Good piece coming in this Sunday's New York Times Magazine on the media studio that is the La Habra home of Octomom Nadya Suleman. Seems like there is always a film crew there observing Suleman and her 14 children, including of course the eight babies. From the story:
On the outside, Suleman’s house is a two-story, tan-and-white tract home with Spanish tiles and dead grass to the neighbors’ green. Except for the grass problem, it’s virtually indistinguishable from millions of its Southern California neighbors. On the inside, however, several features mark it as significantly different.
The first is the sheer tonnage of children’s apparatus, to wit: trucks (dozens), balls (hundreds), books, monkeys, bears, babies, Ernies, Berts, trolls and a 70-inch flat-screen television for the Wii. In back, the yard is half-covered with AstroTurf, and then there’s a swing set, a jungle gym, a trampoline, three slides, multiple hula hoops and at least four to six each of the following items: shovels, pails, flowerpots, boots, scooters and bicycles.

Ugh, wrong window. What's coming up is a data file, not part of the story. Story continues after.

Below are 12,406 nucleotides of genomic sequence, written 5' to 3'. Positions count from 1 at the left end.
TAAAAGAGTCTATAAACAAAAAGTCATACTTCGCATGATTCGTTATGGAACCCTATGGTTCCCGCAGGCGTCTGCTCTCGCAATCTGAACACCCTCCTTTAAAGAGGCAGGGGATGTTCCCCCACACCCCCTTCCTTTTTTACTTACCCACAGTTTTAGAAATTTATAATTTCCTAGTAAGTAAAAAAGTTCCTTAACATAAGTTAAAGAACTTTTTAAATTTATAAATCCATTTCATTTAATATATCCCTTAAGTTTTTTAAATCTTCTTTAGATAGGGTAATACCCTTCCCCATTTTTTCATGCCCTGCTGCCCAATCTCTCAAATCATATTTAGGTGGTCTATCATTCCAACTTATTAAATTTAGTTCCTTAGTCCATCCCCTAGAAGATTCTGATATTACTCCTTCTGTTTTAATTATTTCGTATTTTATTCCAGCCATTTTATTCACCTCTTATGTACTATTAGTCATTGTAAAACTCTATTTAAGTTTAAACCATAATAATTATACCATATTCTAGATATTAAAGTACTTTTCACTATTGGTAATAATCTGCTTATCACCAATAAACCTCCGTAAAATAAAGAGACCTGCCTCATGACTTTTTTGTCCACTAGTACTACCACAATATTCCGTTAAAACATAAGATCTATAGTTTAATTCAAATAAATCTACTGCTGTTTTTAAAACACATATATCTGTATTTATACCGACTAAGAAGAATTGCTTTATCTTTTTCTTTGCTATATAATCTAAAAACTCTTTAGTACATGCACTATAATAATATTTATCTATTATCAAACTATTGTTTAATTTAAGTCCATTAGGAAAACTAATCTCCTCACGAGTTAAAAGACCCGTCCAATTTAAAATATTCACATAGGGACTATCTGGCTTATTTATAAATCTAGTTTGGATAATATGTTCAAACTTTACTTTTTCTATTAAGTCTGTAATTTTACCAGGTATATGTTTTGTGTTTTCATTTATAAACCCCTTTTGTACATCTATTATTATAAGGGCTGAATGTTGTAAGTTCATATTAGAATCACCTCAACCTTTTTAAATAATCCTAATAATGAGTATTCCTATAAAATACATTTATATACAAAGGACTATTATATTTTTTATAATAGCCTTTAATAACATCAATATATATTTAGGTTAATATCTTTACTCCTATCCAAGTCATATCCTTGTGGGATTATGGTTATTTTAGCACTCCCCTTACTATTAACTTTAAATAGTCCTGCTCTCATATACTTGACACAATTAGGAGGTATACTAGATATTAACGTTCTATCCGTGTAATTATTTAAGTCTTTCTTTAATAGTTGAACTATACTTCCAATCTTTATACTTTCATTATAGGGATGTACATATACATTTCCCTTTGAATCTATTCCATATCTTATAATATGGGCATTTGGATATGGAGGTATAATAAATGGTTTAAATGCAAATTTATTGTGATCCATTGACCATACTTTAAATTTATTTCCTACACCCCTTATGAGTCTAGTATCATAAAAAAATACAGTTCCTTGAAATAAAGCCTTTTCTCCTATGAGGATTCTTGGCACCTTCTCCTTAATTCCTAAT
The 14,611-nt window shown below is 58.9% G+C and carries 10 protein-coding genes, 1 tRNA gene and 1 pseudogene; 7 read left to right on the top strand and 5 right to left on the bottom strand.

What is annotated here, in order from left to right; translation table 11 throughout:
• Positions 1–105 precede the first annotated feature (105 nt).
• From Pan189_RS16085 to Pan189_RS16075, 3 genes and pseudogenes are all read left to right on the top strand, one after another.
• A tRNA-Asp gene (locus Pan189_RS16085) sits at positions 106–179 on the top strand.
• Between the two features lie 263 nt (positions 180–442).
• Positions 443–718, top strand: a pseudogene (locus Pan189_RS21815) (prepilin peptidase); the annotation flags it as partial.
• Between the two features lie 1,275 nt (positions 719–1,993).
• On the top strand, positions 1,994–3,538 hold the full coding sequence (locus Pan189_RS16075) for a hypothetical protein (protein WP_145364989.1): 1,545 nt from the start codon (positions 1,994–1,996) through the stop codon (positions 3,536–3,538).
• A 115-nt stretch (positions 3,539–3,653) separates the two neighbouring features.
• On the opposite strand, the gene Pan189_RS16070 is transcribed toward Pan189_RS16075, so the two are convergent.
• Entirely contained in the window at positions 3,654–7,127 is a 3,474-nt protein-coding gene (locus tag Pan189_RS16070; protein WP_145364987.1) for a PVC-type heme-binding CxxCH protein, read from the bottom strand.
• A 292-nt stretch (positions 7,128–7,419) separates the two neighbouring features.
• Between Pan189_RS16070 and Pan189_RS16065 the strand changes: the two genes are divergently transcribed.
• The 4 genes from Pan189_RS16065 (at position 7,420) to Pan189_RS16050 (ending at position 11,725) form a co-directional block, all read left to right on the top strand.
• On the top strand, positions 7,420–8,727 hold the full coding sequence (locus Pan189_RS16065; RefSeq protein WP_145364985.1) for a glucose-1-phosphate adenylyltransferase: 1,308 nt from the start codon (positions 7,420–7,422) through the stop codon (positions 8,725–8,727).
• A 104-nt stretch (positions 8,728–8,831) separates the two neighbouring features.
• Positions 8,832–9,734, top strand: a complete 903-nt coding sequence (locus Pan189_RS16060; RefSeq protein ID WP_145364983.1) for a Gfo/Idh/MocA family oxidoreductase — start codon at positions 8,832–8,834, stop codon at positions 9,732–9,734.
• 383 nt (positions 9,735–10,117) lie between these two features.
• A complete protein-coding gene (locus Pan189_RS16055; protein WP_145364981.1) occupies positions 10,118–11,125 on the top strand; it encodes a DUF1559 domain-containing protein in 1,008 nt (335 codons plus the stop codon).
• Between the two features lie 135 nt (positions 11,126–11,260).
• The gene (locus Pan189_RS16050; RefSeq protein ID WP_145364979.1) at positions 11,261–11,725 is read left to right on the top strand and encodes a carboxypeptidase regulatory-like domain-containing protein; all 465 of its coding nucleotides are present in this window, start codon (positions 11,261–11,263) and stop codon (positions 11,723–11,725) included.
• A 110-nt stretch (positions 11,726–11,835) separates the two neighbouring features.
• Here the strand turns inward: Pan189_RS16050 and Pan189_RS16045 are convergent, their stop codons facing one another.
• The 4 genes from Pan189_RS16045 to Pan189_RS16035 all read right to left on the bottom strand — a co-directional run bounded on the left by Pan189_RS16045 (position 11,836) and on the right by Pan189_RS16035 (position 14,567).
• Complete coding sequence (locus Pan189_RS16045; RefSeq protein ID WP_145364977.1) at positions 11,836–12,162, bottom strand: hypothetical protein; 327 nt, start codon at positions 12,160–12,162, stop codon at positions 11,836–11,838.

The next is the number of staff people populating Mundo Octo. On the day of my first visit, in early September, I observed four nannies (a number that drops to three during the week, when the elder children are in school, and one at night), a film crew of four and a children’s-welfare representative mandated by the State of California to ensure compliance with its labor laws.
Given the toys, the staff, the overwhelming kidcentricness of it all, the home feels less like a home and more like an event, a day-care center, a film set. And that’s exactly what it is much of the time.
John Bowe is the writer.
Gillian Laub for the New York Times